Assignments (three throughout the semester): each for 12 points maximum (together 36 points)
Midterm: 24 points maximum, no make-up possibility, min 3 points from each part (computation, empirics, theory)
Final: 40 points maximum, min 4 points from each part (computation, empirics, theory)
Total:100 points. The usual grading scale applies.
Seminars: There are two distinct seminars for the course. Seminar 1 (S1a and S1b) focused on the macroeconometrics and Seminar 2 (S2a, S2b, S2c) on computational methods related to models from the lectures. Students are expected to attend one of the parallel classes of Seminar 1 and one of Seminar 2. Selection of Seminars in SIS is not binding, you may switch from one parallel session to another whenever you want to.
Syllabus -
Last update: Ing. Dagmar Schnellerová (09.10.2018)
Outline:
1. Course introduction + Economic Growth - stylized facts and issues 2. Determinants of long-term growth - Solow-Swan Model 3. Micro-based modeling of long-term growth - Ramsey model I 4. Micro-based modeling of long-term growth - Ramsey model II 5. Determinants of long-term growth - AK models and endogenous growth models 6. Micro-based modeling of short-term fluctuations - Real Business Cycle Models 7. Micro-based modeling of short-term fluctuations - Real Business Cycle Models 8. Policy issues: Inflation and Monetary Policy 9. Policy issues: Unemployment 10. Micro-based modeling of short-term fluctuations - Nominal rigidities (intro) 11. Micro-based modeling of short-term fluctuations - Full model with rigidities 12. New Keynesian DSGE models 13. Summary and Consultation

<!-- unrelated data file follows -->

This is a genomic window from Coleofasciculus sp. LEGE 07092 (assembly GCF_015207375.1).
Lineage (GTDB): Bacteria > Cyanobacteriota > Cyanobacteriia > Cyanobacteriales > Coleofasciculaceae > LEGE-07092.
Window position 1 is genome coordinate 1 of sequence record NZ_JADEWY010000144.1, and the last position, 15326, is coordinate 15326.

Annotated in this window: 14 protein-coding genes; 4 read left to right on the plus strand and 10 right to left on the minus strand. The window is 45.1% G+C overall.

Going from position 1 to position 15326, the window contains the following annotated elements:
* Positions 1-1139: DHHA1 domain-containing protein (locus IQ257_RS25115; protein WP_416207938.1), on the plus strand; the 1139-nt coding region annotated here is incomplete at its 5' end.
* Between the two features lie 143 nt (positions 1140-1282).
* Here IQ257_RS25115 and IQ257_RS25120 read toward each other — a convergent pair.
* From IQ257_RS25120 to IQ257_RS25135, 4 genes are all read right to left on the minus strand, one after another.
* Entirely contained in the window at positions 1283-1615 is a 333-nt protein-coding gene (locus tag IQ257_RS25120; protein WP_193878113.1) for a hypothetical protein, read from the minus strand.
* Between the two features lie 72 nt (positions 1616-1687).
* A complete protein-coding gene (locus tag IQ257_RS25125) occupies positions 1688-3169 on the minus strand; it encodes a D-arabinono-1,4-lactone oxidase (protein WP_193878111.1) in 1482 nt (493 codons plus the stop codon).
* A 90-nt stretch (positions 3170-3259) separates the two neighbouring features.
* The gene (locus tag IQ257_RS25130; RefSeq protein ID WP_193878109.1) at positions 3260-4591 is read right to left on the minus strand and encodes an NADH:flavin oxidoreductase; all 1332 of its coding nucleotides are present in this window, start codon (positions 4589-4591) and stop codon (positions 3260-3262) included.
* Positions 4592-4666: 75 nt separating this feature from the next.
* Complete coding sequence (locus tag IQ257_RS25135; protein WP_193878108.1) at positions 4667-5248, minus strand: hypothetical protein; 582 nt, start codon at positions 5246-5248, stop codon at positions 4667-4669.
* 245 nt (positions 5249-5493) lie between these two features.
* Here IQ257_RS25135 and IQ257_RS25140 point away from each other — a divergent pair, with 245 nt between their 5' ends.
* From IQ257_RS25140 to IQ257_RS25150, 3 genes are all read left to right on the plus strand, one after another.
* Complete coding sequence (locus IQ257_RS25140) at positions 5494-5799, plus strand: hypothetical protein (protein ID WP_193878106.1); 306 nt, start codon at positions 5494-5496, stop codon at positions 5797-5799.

Last update: PhDr. Jaromír Baxa, Ph.D. (22.09.2017)
Outline:
1. Course introduction + Economic Growth - stylized facts and issues 2. Determinants of long-term growth - Solow-Swan Model 3. Micro-based modeling of long-term growth - Ramsey model I 4. Micro-based modeling of long-term growth - Ramsey model II 5. Determinants of long-term growth - AK models and endogenous growth models 6. Micro-based modeling of short-term fluctuations - Real Business Cycle Models 7. Micro-based modeling of short-term fluctuations - Real Business Cycle Models 8. Policy issues: Inflation and Monetary Policy 9. Policy issues: Unemployment 10. Micro-based modeling of short-term fluctuations - Nominal rigidities (intro) 11. Micro-based modeling of short-term fluctuations - Full model with rigidities 12. New Keynesian DSGE models 13. Summary and Consultation
Grading:
Assignments (three throughout the semester): each for 12 points maximum (together 36 points)
Midterm: 24 points maximum, no make-up possibility, min 3 points from each part (computation, empirics, theory)
Final: 40 points maximum, min 3 points from each part (computation, empirics, theory)
Total:100 points. Thresholds: A (100 - 87.0), B (86.9-75.0), C (74.9-60.0), F (<60)
Seminars: There are two distinct seminars for the course. Seminar 1 (S1a and S1b) focused on the macroeconometrics and Seminar 2 (S2a, S2b, S2c) on computational methods related to models from the lectures. Students are expected to attend one of the parallel classes of Seminar 1 and one of Seminar 2. Selection of Seminars in SIS is not binding, you may switch from one parallel session to another whenever you want to.